Protests about streaming royalty rates are nothing new: artists have grumbled about them ever since Spotify launched in the UK in 2009, as the payments compared badly to those received during the physical era. Some artists have criticised Spotify in particular (the company is now valued at over $60 billion on the U.S. stock exchange, despite not yet turning a profit), while others say that outdated record deals, often signed with labels before streaming became the dominant format, are to blame.
But, either way, with bands unable to make money on the road since the first lockdown a year ago, the complaints have been galvanised via online campaigns such as #BrokenRecord and #FixStreaming – and are now even being heard in the corridors of power.
At the start of the year, the UK government’s Department for Digital, Culture, Media & Sport Committee launched an inquiry into the economics of music streaming. MPs have heard from artists, record labels and streaming services alike and are now set to make recommendations that could transform the way bands get paid.
At the moment, everyone’s monthly tenner goes into a huge pot. After the streaming service, VAT, the record label, the music publisher and the songwriters take their cuts, research from trade body BPI (British Phonographic Industry) shows around £1.33 filters through to the artists. But that has to be split, according to market share, between every artist streamed that month – from your favourite underground grind band to the biggest names in music.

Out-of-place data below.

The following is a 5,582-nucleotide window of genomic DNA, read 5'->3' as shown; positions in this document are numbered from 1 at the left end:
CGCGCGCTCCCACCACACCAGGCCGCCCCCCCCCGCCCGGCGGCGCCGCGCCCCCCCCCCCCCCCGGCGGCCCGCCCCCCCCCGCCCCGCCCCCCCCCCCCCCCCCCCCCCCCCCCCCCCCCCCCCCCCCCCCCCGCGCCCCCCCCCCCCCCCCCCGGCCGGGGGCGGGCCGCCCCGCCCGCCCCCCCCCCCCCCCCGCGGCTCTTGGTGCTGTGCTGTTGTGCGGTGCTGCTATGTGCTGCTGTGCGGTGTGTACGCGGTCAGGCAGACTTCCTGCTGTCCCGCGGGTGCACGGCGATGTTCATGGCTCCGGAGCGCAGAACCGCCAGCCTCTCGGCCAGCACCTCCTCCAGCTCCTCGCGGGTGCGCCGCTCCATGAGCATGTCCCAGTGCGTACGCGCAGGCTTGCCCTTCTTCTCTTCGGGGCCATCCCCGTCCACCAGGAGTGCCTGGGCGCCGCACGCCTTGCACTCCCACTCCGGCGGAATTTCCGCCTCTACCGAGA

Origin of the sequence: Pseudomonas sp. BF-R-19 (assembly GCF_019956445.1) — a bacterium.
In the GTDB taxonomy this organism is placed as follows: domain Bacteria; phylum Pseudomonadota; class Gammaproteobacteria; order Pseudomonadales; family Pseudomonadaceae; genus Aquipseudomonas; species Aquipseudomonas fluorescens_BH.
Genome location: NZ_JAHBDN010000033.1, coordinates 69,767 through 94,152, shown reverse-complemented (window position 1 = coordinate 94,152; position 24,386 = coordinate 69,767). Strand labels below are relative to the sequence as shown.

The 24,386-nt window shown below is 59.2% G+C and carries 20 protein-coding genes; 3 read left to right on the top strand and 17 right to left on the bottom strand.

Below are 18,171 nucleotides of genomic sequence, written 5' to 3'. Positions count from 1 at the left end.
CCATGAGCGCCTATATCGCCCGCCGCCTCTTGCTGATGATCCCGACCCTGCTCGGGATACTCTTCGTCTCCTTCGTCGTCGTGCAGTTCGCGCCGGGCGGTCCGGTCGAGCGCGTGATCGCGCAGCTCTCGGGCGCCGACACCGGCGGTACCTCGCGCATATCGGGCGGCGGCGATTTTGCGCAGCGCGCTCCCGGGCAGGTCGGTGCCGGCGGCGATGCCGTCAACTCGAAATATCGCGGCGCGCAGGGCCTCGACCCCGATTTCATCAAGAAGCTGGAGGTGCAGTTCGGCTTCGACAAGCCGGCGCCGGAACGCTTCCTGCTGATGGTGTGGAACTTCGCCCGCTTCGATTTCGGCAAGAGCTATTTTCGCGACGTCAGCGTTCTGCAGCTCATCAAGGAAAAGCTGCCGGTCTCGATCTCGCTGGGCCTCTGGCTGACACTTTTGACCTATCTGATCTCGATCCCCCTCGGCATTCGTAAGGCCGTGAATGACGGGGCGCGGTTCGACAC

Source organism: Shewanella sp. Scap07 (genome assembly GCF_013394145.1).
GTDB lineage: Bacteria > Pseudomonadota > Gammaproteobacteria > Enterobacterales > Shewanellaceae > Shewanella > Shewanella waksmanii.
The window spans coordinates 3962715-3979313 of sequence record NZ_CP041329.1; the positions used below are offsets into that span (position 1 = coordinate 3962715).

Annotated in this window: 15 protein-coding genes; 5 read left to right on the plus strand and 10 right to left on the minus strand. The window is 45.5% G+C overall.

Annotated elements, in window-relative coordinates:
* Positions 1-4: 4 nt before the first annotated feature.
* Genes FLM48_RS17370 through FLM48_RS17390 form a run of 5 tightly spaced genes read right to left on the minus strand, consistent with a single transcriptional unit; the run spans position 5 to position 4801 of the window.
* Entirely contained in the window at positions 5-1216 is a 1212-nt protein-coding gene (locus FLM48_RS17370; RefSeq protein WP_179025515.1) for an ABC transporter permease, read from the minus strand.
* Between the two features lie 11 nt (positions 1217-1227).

This system undoubtedly works well for those with large catalogues of songs that are streamed millions, or even billions of times: the major labels and huge pop/hip-hop acts that regularly drop new singles. But some say rock and metal bands, which still rely heavily on the album format and release music less often, are naturally disadvantaged.
Indeed, rock streaming is dominated by classic tracks by bands such as AC/DC, Linkin Park and Green Day, and its overall numbers are dwarfed by other genres, with many rock fans still preferring to buy a physical album.